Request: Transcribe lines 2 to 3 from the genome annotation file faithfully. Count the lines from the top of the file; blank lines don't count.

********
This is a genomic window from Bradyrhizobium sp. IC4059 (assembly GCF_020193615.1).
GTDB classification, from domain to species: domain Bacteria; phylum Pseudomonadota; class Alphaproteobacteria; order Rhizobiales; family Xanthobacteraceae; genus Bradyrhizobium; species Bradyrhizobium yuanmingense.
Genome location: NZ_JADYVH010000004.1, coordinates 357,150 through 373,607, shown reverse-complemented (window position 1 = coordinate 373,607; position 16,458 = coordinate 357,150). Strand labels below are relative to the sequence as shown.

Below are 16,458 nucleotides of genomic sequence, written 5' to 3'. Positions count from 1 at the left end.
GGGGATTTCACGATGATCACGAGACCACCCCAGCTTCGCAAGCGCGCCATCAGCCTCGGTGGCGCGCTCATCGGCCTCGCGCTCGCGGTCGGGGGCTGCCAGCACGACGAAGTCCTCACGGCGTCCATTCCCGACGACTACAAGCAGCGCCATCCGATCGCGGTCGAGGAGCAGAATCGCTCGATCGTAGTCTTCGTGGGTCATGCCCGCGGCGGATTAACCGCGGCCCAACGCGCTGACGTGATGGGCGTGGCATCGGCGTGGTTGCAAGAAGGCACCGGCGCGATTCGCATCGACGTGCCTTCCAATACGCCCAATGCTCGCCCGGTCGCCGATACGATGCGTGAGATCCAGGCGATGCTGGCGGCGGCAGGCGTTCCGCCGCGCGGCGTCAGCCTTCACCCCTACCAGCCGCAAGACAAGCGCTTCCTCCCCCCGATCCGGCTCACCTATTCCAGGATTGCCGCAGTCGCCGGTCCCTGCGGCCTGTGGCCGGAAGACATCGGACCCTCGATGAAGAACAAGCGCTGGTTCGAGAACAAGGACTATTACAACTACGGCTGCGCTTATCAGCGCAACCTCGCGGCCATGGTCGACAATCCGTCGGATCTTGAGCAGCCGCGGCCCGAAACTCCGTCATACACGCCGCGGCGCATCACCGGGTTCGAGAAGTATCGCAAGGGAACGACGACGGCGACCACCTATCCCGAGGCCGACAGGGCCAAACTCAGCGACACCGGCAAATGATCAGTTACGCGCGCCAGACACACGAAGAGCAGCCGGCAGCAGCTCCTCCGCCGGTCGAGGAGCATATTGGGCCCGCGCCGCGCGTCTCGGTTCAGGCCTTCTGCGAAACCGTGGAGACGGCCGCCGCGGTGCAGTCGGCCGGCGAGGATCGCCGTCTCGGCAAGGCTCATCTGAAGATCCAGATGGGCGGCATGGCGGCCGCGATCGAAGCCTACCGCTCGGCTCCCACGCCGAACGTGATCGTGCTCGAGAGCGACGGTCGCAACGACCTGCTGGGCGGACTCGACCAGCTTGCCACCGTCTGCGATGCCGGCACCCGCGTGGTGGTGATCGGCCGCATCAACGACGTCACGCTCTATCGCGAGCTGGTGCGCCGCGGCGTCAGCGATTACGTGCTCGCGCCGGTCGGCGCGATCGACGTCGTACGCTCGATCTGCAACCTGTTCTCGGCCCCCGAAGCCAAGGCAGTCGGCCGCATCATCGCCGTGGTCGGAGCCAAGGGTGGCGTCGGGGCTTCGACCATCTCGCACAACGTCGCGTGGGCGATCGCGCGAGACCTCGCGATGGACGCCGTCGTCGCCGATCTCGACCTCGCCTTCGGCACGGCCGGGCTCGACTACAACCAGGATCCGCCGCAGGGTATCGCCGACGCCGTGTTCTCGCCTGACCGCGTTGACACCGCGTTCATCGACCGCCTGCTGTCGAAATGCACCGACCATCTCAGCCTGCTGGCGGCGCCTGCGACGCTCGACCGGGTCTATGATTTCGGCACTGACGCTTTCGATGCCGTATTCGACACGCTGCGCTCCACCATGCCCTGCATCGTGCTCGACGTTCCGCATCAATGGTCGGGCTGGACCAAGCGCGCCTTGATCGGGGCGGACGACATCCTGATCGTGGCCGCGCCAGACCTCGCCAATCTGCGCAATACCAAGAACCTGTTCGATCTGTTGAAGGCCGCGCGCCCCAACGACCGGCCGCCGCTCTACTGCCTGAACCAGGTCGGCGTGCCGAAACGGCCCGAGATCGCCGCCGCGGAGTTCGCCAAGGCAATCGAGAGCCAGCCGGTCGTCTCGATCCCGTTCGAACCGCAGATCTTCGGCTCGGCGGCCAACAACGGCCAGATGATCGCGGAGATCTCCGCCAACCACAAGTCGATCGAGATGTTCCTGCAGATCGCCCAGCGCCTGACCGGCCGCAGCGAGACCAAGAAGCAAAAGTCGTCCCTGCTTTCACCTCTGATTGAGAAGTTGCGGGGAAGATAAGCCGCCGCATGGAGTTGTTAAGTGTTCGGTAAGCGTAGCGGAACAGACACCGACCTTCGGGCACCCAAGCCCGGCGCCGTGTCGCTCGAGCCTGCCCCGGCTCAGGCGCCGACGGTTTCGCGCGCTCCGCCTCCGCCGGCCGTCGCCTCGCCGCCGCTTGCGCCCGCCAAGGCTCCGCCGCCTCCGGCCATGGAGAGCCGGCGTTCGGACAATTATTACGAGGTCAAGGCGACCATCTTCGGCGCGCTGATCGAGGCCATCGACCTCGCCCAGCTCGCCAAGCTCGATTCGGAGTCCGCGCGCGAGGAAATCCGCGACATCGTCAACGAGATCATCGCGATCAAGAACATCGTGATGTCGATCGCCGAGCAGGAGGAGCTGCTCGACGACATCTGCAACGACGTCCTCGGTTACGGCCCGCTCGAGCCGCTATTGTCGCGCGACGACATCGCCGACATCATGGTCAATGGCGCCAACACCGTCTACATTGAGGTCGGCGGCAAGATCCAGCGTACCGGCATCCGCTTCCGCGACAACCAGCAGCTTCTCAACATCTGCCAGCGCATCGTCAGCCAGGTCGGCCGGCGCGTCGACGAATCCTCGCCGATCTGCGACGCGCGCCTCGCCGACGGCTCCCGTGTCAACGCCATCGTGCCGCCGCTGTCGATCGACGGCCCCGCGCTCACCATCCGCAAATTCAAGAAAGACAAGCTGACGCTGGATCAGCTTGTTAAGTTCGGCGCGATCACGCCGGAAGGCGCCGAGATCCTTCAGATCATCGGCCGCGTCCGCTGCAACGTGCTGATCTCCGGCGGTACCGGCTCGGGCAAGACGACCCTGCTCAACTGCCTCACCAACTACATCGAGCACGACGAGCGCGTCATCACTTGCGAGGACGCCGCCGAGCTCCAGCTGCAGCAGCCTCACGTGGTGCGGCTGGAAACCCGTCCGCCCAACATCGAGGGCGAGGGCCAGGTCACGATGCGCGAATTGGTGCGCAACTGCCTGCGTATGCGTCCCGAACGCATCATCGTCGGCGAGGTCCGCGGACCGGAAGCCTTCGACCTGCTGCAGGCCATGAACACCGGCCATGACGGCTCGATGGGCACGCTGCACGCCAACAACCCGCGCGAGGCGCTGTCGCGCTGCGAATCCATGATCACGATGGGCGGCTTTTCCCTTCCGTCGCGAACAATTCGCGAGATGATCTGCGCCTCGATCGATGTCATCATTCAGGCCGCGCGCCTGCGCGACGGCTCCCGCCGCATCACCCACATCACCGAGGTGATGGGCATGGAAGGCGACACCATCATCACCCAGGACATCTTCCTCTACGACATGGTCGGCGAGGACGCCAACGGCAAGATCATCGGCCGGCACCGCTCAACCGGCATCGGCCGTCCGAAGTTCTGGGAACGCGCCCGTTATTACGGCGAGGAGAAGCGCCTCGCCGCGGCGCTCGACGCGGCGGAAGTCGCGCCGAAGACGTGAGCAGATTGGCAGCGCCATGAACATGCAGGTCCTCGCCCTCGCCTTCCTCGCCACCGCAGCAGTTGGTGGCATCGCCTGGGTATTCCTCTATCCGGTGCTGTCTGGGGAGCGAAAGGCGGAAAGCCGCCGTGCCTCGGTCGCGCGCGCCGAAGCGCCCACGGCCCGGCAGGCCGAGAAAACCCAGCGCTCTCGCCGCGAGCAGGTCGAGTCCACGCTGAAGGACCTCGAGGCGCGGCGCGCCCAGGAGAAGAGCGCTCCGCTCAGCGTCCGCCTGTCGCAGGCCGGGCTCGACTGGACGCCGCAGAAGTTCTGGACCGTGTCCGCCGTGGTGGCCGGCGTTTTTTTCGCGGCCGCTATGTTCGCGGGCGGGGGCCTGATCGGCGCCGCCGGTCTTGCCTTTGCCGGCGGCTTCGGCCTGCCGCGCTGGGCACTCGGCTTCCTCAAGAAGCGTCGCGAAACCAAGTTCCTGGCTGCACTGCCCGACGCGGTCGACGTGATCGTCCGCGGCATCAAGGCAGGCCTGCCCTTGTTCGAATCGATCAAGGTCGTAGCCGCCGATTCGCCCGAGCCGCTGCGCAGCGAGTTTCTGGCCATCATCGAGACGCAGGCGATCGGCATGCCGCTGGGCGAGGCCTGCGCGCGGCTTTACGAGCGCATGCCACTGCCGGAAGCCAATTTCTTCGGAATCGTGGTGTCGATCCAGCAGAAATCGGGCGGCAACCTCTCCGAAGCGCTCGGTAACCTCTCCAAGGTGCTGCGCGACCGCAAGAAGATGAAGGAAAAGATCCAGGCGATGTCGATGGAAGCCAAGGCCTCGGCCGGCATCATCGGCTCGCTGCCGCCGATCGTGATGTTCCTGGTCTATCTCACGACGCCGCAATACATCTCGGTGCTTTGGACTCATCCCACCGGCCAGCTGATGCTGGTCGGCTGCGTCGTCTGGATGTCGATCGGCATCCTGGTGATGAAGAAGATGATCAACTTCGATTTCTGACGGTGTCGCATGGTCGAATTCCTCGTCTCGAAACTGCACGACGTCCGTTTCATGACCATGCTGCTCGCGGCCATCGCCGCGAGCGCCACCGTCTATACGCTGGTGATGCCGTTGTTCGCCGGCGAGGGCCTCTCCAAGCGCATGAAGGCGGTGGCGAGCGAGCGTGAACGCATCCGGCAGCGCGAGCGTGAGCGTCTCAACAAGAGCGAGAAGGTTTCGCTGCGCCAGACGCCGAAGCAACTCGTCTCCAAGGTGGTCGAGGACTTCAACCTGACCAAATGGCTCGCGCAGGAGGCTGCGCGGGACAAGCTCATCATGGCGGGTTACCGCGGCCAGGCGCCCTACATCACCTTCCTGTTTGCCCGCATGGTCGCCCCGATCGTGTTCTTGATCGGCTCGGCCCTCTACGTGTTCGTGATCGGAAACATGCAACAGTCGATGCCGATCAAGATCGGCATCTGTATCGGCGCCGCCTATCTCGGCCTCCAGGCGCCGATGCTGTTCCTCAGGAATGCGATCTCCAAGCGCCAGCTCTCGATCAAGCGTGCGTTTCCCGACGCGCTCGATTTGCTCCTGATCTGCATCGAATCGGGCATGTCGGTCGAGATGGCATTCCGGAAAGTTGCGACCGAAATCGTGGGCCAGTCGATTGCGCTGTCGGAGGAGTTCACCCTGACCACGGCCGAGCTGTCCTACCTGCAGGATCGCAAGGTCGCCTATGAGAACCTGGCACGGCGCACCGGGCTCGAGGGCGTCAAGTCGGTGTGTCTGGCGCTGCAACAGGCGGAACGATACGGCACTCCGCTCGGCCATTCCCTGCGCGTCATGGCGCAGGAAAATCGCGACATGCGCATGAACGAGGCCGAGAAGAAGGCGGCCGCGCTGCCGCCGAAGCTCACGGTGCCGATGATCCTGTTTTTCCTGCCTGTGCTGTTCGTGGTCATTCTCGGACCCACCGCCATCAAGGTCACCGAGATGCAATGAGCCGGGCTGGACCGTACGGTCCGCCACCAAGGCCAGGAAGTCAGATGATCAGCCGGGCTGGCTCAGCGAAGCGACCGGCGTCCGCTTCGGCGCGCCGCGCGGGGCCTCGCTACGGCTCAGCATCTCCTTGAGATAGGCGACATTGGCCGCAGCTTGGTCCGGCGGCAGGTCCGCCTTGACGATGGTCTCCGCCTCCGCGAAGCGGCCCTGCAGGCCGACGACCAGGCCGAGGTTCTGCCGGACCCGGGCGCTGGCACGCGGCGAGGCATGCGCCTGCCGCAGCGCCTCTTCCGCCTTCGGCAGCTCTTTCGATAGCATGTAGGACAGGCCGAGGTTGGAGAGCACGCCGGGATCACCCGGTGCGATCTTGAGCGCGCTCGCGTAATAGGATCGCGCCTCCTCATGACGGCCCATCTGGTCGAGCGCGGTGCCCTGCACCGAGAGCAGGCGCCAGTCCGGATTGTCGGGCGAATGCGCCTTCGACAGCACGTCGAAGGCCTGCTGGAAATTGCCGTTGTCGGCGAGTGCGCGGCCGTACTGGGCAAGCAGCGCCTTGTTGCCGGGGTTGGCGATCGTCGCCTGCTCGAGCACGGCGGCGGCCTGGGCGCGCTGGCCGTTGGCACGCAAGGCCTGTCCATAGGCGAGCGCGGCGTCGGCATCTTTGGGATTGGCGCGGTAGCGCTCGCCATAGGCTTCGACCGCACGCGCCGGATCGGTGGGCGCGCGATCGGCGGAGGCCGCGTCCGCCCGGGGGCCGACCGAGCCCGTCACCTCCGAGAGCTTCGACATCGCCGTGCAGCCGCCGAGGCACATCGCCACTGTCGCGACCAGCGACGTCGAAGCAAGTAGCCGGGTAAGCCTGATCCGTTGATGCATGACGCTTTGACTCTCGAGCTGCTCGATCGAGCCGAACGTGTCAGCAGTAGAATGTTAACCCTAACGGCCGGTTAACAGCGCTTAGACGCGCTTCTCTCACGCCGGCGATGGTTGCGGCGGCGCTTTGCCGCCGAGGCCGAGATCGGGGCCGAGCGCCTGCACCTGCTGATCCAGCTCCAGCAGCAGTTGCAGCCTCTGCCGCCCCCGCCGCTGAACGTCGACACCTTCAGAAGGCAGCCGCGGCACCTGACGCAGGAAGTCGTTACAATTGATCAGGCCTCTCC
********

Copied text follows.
GTDB classification, from domain to species: domain Bacteria; phylum Pseudomonadota; class Alphaproteobacteria; order Rhizobiales; family Xanthobacteraceae; genus Bradyrhizobium; species Bradyrhizobium yuanmingense.
Genome location: NZ_JADYVH010000004.1, coordinates 357,150 through 373,607, shown reverse-complemented (window position 1 = coordinate 373,607; position 16,458 = coordinate 357,150). Strand labels below are relative to the sequence as shown.